Twenty-eight-year-old Angel, we learn, was arrested three days ago for shooting Reverend Kim, a cult leader, “in his ass.” Angel was enraged because the Rev converted and inculcated Angel’s pal Joey, an action Angel regarded as stealing the friend he loved. Around this crime of passion and retaliation, Guirgis constructs a complex of ethical contradictions that by the end of the play leave us metaphorically enclosed in a conundrum.

“I just want to be good,” Angel says at one point. “I want to be a good man.” Search inside most everyone and the aspiration to be a good person is there somewhere. That is the problem but how? And if one does something wrong, what then? “I’m so so so so sorry,” Angel says a little later. Is confession good enough for the soul? What are the odds on atonement? What’s the deal with redemption? Is being a law-abiding citizen like carrying an exculpation card? By whose rules and what principles will one be judged? Are some wrongs exempt from censure because they serve a greater good?

Before we know it, Guirgis’s comedy drama has us dangling on the horns of these and more dilemmas.

Angel’s court-assigned attorney, Mary Jane Hanrahan (a tough, cool Teresa Castracane), is the play’s voice of situational ethics. “The law is a set of rules for every circumstance as if they’re all the same,” she says; “they’re not all the same.” From her father, Mary Jane learned a lesson that guides her lawyering with Angel.  When she was a girl her father escorted her to a father-daughter dance, where he took umbrage at another father’s bigoted remark and stabbed the man with a fork. “It was just a fork,” Mary Jane recalls her father told her, which connects to Angel’s shooting the thieving cult leader’s behind: both instances of “trying to do a great right by doing a little wrong.” Mary Jane’s memory of what her father did clearly informs her determination to get Angel acquitted. “He made a foolish, perilous choice but it was a statement,” she says. “I find honor in that.”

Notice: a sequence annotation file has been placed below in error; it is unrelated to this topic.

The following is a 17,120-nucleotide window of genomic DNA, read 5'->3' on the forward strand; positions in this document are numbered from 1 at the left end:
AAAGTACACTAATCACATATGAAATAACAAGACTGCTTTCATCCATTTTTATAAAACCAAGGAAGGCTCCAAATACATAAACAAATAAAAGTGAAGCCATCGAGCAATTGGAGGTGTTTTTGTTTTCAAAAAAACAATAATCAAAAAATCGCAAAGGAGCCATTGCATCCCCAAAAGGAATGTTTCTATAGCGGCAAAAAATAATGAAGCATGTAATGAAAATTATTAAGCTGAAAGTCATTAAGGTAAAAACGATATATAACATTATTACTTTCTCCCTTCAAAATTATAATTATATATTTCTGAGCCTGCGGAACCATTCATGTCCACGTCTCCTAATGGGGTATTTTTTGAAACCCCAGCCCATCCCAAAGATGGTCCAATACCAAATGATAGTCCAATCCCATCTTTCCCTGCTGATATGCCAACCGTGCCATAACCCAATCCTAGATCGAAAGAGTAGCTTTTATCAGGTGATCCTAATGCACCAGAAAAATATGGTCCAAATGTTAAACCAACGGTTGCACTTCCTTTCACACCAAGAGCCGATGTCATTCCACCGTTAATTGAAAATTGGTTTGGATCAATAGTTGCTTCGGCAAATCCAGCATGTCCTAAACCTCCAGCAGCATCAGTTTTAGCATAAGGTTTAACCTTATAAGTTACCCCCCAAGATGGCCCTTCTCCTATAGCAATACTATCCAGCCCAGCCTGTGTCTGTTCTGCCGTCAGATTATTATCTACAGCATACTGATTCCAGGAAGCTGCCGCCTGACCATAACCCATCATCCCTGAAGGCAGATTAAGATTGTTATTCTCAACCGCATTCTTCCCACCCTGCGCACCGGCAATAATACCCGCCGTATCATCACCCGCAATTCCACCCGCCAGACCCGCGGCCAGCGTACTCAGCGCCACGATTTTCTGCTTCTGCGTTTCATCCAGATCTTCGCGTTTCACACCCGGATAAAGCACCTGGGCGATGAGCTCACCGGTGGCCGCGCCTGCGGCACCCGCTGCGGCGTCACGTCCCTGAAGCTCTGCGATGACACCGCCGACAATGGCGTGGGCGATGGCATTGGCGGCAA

One of the play’s funniest and most trenchant scenes is between Castracane and Gonzales when Mary Jane coaches Angel how to testify at trial. She needs to teach him how to lie. “Tell me a smart lie,” she says. “A good lie is based on truth.” Her game plan is to go for jury nullification—so they’ll sympathize with Angel and let him off despite what the law says. In Mary Jane’s moral frame, what’s right is not always what’s legal, and she tries to win Angel over to that view.

Luis Alberto Gonzalez (Angel Cruz) and Frank Britton (Lucius Jenkins) in Jesus Hopped the ‘A’ Train. Photograph by Teresa Wood.

Another character trying to win Angel over is Lucius Jenkins (a suave and savvy Frank Britton). Lucius has been convicted of eight sadistic murders and is awaiting extradition to Florida where he’s to be executed. But Lucius has seen the light of the Lord. A zealous convert to Christ as Redeemer, he preaches a gospel of faith and redemption. “Deliver me from evil, Lord. Thy will be done,” he says. “Deliver me from me, Lord.” Lucius has had a rough life. He was abused and sodomized as a boy, turned to drugs and alcohol as a result. But Angel is appalled at Lucius’s remorseless, self-interested sanctimony and wants none of it. And the tug of war for Angel’s life and liberty between Mary Jane and Lucius—between, more universally, secular humanism and sacred absolution—is a primary driver of the drama’s galvanizing effect.

The two prison guards are positioned as good cop/bad cop incarnate.

Robert Heinly (D’Amico) in Jesus Hopped the ‘A’ Train. Photograph by Teresa Wood.

Good cop is D’Amico (a warm and sturdy Robert Heinly), who exemplifies kind-hearted compassion. He brings Lucius Oreo cookies and cigarettes; his wife baked Lucius a shepherd’s pie; D’Amico and Lucius share a buddylike badinage. Lucius’s criminal past doesn’t faze D’Amico: “All I know about Lucius Jenkins is that I liked him.”

Jose Guzman (Valdez) in Jesus Hopped the ‘A’ Train. Photograph by Teresa Wood.

Bad cop is Valdez (a wired and snarky Jose Guzman), who represents by-the-book adherence to the law.  “I do not like infractions,” he warns Angel. “There will be no more infractions.” Valdez doesn’t buy Lucius’s salvation story either: “If there is a god, do you honestly believe you are free from the burden of what you’ve done?” Sanctimonious in his own way, Valdez says: “I’m a good man because I choose to be. End of story.” Yet the malice in Valdez’s upbraiding of his prisoners and the savagery in Lucian’s murder of his victims fall on the same sadism spectrum.

The 1st Stage production of Jesus Hopped the ‘A’ Train is an exhilarating immersion in values at odds—in many ways the moral muddle and ethical disconnects that have got this country where it is today. To say the show is head-spinning would be insufficient. To say it combusts is an understatement.

Running Time: Two hours 30 minutes, including one intermission.

Jesus Hopped the ‘A’ Train plays through October 8, 2017, at 1st Stage – 1524 Spring Hill Road, in Tysons, VA. For tickets, call the box office at (703) 854-1856, or purchase them online.


Review: ‘Jesus Hopped the ‘A’ Train’ at 1st Stage by Mike Bevel